of the New Century, T Tinker, S Soldier

Tags: India, typologies, Tinker, Tailor, Soldier, Spy, Indian diaspora, International Relations, SES, United States, social science, diaspora studies, host countries, the Indian diaspora, Har Gobind Khorana, Science Resollrces Statistics, United Kingdom, Binod Khadria Jawaharlal Nehru Universiry, actors and models, SES Doctorate Degrees, Canada, National Science Foundation, Subramanyan Chandrasekhar, International Migration, International Labor Migrationfrom South Asia, Labour Migration, India International Centre Quarterly, independent variable, host societies, Skilled Labour Migration, Indian Emigration, GCIM, Brain Drain in India, South-West Asia, Trends in International Migration, Khadria, Binod
Content: Working Paper No. 12 Indian Diaspora in International Relations: 'Tinker, Tailor, Soldier, Spy', or A 'Great Off-White Hope' of the New Century? Binod Khadria Jawaharlal Nehru Universiry, New Delhi, India Abstract The actors if the Indian diaspora are either looked at with SlIspicion or with awe. Based 011these opposite smtiments, models could be made 0' puttillg the actors ill diJJere11ttypologies. A matrix is cOllstructed ~r comprising a limited number of typologies if models and afew typologies actors. Irrespective if how one finds slots in the matrix - whether implicit/y in a fuzrY manner, or explicit/y 0' creatillg well-defined typologies, one would still need to probe further in terms if cOlltextl/ali::;jnga myriad if models alld actors with international relations per se. It is interesting to know how international relatiolls - thrOltgh the immigration policies - have been instrumental in determining the actors and the models if the Indian diaspora, and the roles thry had asSllmed or bem assigned to plqy ill the host societies.Also, it would be fascinating to know how the actors and models if the Indian diaspora act as pressl/re grol/ps in host societies, and now increasingly in India too as their country if origin, affect international relations. The Indian diaspora's tltiforeseeable economic sl/ccess has resulted in a mqjor paradigm shift not onlY in the destination countries but also in India. Thus, India has emerged as the most sought-after source country fOr the supply ifprrifessionals to the developed host COlllltries.What remains fOr India as well as the host countries in the emerging international relations scmario is to locate the locus if l'!Yalty if the so-called 'tinkers: 'tailors: 'soldiers: or 'spies' that comprise the Indian diaspora. Keywords: Indian Diaspora, International Relations, Paradigm Shift, NRI, Brain Drain, Brain Gain, Indian Students. Talking of the actors and models of the Indian diaspora, I have not so far come across any defInite existing discourse that has dealt with a clearly defIned category called 'models' of Indian diaspora. On the other hand, 'actors' would perhaps be a more obvious category in the Indian diaspora as a holistic entity. The two alternative sets of adjectives in the subtitle that I have chosen for this article to describe the Indian diaspora reflect my impression that the models could be based on how the actors in Indian diaspora are going to be viewed in the arena of international relations in the twenty-fIrst century whether with suspicion, or with awe. Secondly, they also reflect a transition from the ftrst to the second that might have taken place over time or that is in progress. For obvious reasons, I have left it as an open question. I have tried to begin with constructing a framework of an underlying matrix, comprising a limited number of typologies of models and a few typologies of actors. The fIrst I have called Model I, Model II, etc., - a set on the side of the rows, and the second, Actors A, B, etc. - another set on the side of the columns. Such an underlying matrix, I suppose, would pave the way for addressing each of the binaries of models and actors that one could allocate to the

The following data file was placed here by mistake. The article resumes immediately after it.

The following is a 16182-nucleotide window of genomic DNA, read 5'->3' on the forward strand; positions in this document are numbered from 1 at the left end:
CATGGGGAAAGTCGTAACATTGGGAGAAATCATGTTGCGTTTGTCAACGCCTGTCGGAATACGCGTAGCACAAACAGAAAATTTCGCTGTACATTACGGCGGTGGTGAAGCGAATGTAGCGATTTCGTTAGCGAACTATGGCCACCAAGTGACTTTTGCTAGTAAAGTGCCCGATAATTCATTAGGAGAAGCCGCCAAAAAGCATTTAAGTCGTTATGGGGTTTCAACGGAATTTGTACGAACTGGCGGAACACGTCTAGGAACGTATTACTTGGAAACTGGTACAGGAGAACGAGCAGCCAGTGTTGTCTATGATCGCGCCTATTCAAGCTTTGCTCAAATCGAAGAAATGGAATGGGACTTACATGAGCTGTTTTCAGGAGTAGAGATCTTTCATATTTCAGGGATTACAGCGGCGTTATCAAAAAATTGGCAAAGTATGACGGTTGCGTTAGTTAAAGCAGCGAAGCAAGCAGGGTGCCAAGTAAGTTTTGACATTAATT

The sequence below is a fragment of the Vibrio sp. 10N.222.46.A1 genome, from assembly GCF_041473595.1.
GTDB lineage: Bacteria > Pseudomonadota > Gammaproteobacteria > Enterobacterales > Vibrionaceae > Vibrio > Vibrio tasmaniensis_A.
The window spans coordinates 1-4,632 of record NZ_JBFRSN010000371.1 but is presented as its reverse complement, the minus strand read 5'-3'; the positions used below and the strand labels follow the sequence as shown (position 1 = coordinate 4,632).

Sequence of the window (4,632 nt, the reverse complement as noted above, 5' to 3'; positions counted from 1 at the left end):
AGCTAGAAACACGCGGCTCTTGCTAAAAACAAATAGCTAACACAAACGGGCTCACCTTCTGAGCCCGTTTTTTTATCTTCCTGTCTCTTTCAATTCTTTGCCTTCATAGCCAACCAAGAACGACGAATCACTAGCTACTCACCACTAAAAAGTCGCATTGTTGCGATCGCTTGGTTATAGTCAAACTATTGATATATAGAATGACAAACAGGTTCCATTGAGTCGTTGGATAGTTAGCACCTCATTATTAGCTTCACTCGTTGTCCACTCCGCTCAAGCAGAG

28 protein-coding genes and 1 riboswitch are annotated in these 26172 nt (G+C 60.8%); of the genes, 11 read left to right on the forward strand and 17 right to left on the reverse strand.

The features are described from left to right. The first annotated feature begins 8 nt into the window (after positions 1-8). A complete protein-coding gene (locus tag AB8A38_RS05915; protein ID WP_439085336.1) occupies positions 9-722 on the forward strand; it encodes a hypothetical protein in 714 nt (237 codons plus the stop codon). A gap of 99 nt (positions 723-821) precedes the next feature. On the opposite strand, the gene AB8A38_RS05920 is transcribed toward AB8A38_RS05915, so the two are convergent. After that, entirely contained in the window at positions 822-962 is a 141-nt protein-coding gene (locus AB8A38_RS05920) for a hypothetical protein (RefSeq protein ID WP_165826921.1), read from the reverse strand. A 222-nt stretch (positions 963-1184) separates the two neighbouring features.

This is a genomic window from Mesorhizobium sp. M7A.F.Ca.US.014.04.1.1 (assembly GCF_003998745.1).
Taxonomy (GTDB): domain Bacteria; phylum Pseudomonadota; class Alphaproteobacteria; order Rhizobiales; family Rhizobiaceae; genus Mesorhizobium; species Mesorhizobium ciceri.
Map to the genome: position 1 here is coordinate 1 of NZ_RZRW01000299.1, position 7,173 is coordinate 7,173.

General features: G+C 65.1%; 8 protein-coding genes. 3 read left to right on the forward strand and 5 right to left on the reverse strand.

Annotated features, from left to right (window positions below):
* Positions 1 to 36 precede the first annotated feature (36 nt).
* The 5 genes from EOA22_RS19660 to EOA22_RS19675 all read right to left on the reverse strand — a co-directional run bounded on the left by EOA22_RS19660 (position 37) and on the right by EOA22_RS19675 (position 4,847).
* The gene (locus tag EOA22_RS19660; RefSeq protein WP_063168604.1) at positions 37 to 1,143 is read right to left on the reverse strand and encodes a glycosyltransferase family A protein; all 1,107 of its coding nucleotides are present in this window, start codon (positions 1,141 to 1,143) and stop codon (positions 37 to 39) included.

IMDS Working Paper Series
cells created in the sub-matrixes, still keeping the issues together under a holistic umbrella. The next step would be to name the models and actors in each typology of the matrix for the purpose of placing the issues in one cell or the other.
IIIVI ogy ~
Figure 1:The Matrix of Typologies of Actors and Models in Indian Diaspora
D v.C?.,,vJJi.i,.Jiv,Ji.i,iJ